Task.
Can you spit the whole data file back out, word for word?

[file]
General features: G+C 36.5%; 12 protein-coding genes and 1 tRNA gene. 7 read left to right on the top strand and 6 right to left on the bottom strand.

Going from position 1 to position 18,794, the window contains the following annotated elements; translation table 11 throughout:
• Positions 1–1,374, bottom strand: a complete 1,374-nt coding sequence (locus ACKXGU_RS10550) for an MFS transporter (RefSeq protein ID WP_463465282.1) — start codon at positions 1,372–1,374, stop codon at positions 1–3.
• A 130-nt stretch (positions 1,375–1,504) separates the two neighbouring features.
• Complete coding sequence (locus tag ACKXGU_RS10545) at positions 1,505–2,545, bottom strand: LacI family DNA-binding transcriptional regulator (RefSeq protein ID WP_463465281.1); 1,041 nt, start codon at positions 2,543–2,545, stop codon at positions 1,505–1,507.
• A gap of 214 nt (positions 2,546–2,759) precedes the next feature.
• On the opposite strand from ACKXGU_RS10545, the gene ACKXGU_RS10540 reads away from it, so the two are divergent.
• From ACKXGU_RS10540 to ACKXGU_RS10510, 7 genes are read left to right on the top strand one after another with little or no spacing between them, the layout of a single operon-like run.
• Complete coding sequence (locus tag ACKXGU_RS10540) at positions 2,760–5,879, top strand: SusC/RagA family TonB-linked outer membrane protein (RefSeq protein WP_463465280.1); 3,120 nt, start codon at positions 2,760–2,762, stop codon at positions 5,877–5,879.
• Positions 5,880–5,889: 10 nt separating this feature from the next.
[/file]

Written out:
General features: G+C 36.5%; 12 protein-coding genes and 1 tRNA gene. 7 read left to right on the top strand and 6 right to left on the bottom strand.

Going from position 1 to position 18,794, the window contains the following annotated elements; translation table 11 throughout:
• Positions 1–1,374, bottom strand: a complete 1,374-nt coding sequence (locus ACKXGU_RS10550) for an MFS transporter (RefSeq protein ID WP_463465282.1) — start codon at positions 1,372–1,374, stop codon at positions 1–3.
• A 130-nt stretch (positions 1,375–1,504) separates the two neighbouring features.
• Complete coding sequence (locus tag ACKXGU_RS10545) at positions 1,505–2,545, bottom strand: LacI family DNA-binding transcriptional regulator (RefSeq protein ID WP_463465281.1); 1,041 nt, start codon at positions 2,543–2,545, stop codon at positions 1,505–1,507.
• A gap of 214 nt (positions 2,546–2,759) precedes the next feature.
• On the opposite strand from ACKXGU_RS10545, the gene ACKXGU_RS10540 reads away from it, so the two are divergent.
• From ACKXGU_RS10540 to ACKXGU_RS10510, 7 genes are read left to right on the top strand one after another with little or no spacing between them, the layout of a single operon-like run.
• Complete coding sequence (locus tag ACKXGU_RS10540) at positions 2,760–5,879, top strand: SusC/RagA family TonB-linked outer membrane protein (RefSeq protein WP_463465280.1); 3,120 nt, start codon at positions 2,760–2,762, stop codon at positions 5,877–5,879.
• Positions 5,880–5,889: 10 nt separating this feature from the next.